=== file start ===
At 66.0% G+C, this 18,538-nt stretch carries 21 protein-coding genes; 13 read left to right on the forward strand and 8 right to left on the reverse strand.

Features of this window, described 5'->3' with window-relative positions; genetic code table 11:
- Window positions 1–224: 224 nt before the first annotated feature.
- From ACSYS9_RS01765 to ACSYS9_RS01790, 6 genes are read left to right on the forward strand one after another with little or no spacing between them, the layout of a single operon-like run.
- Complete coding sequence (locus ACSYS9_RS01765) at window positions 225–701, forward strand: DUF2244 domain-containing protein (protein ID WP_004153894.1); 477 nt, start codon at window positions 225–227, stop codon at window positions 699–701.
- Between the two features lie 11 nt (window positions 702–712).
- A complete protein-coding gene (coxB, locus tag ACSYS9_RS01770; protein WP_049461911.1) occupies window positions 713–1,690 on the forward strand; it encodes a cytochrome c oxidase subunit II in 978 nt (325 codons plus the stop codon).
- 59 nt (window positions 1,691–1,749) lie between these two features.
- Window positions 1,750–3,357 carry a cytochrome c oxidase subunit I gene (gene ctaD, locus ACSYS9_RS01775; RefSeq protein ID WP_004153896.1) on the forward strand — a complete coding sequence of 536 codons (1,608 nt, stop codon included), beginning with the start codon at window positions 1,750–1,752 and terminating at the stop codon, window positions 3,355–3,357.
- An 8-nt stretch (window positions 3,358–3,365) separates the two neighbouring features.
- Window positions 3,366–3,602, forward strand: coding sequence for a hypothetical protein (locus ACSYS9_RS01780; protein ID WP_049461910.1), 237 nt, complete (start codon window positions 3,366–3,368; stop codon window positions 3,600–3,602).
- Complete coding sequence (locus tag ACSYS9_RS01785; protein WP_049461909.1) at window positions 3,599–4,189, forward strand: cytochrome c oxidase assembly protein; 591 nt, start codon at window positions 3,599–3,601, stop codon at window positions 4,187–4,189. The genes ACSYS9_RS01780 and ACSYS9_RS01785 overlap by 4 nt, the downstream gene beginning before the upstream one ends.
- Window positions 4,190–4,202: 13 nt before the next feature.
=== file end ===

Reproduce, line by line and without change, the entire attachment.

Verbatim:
At 66.0% G+C, this 18,538-nt stretch carries 21 protein-coding genes; 13 read left to right on the forward strand and 8 right to left on the reverse strand.

Features of this window, described 5'->3' with window-relative positions; genetic code table 11:
- Window positions 1–224: 224 nt before the first annotated feature.
- From ACSYS9_RS01765 to ACSYS9_RS01790, 6 genes are read left to right on the forward strand one after another with little or no spacing between them, the layout of a single operon-like run.
- Complete coding sequence (locus ACSYS9_RS01765) at window positions 225–701, forward strand: DUF2244 domain-containing protein (protein ID WP_004153894.1); 477 nt, start codon at window positions 225–227, stop codon at window positions 699–701.
- Between the two features lie 11 nt (window positions 702–712).
- A complete protein-coding gene (coxB, locus tag ACSYS9_RS01770; protein WP_049461911.1) occupies window positions 713–1,690 on the forward strand; it encodes a cytochrome c oxidase subunit II in 978 nt (325 codons plus the stop codon).
- 59 nt (window positions 1,691–1,749) lie between these two features.
- Window positions 1,750–3,357 carry a cytochrome c oxidase subunit I gene (gene ctaD, locus ACSYS9_RS01775; RefSeq protein ID WP_004153896.1) on the forward strand — a complete coding sequence of 536 codons (1,608 nt, stop codon included), beginning with the start codon at window positions 1,750–1,752 and terminating at the stop codon, window positions 3,355–3,357.
- An 8-nt stretch (window positions 3,358–3,365) separates the two neighbouring features.
- Window positions 3,366–3,602, forward strand: coding sequence for a hypothetical protein (locus ACSYS9_RS01780; protein ID WP_049461910.1), 237 nt, complete (start codon window positions 3,366–3,368; stop codon window positions 3,600–3,602).
- Complete coding sequence (locus tag ACSYS9_RS01785; protein WP_049461909.1) at window positions 3,599–4,189, forward strand: cytochrome c oxidase assembly protein; 591 nt, start codon at window positions 3,599–3,601, stop codon at window positions 4,187–4,189. The genes ACSYS9_RS01780 and ACSYS9_RS01785 overlap by 4 nt, the downstream gene beginning before the upstream one ends.
- Window positions 4,190–4,202: 13 nt before the next feature.